If prostate cancer is suspected through a digital rectal exam or because of the specific symptoms that the patient is experiencing, a PSA test may be ordered. A PSA stands for prostate-specific antigen and is a protein that is naturally produced in the cells of the prostate gland. There is a “normal” measurement for PSA – a low level of this protein that is naturally present in the blood. However, when particular conditions are present, including cancer and other disease, the level of PSA in the blood increases.
It’s important to keep in mind that this increased level of PSA does not necessarily mean the existence of prostate cancer. There are a variety of other conditions that can cause this elevated level of PSA including an inflamed prostate (prostatitis) and enlargement of the prostate (benign prostatic hyperplasia or BPH).
But this increased level can direct your doctor to continue with further tests including a biopsy. The fact is that only 25 to 30 percent of men who have a biopsy turn out to have prostate cancer.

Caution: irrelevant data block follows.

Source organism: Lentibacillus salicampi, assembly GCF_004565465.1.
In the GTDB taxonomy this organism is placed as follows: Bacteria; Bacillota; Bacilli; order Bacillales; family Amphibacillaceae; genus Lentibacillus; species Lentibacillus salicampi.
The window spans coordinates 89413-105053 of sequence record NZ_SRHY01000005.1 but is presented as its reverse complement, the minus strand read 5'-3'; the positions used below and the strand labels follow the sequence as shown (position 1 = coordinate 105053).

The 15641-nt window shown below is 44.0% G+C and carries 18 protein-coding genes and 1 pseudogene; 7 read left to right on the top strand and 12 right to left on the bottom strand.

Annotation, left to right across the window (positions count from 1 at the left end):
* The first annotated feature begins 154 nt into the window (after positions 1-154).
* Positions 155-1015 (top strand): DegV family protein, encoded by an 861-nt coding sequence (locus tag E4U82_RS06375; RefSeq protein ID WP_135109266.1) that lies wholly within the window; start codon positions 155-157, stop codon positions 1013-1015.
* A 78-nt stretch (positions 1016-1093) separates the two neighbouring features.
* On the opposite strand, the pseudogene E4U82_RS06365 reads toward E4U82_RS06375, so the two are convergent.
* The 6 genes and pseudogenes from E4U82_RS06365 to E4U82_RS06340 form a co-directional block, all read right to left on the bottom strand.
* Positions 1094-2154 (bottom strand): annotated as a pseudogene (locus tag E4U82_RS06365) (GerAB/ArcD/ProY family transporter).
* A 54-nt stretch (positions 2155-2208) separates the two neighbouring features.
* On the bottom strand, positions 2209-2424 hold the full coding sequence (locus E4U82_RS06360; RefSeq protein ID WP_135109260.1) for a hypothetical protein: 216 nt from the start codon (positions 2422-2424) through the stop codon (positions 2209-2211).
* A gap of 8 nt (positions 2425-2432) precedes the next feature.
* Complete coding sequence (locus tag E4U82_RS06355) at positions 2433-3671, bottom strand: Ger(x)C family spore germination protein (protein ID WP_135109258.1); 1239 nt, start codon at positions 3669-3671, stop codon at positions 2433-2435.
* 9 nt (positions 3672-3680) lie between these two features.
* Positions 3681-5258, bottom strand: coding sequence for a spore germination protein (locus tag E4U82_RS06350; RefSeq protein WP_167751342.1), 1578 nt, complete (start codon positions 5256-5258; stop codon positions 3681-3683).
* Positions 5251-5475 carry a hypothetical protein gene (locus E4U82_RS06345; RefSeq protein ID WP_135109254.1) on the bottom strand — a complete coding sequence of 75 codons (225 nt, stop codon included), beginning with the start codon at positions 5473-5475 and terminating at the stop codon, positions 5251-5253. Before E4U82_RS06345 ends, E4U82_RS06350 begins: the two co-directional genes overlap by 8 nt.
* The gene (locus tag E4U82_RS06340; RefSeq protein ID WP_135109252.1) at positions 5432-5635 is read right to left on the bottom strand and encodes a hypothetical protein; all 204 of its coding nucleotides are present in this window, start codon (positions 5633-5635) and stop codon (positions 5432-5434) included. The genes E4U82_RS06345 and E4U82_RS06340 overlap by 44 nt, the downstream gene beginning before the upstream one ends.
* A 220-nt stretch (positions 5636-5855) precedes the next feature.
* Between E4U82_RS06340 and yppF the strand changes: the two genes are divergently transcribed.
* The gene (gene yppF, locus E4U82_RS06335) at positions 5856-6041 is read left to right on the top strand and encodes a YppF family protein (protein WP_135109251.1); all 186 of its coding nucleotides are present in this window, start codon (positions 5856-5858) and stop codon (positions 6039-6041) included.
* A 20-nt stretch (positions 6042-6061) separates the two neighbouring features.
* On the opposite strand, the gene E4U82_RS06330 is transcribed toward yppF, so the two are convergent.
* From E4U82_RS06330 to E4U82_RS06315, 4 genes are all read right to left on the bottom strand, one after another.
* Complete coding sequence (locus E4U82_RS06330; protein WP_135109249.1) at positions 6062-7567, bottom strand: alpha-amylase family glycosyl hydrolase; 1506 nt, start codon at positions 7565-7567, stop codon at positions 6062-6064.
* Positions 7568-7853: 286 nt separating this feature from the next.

Why is the Test Important?
There are few symptoms that are present with the early onset of prostate cancer. In fact, in most cases there are no symptoms present in those beginning stages. So regular screenings are imperative for staying on top of your health. Prostate cancer is only diagnosed through testing including a digital rectal exam (DRE) and a PSA blood test.
Your doctor will work with you to assess your risk factors and help you determine if the need for more frequent screenings is necessary.
These tests are painless and non-invasive and will help to determine if there is something going on that should be examined further. With the ease of screenings, there’s no excuse for putting off a routine exam for prostate cancer.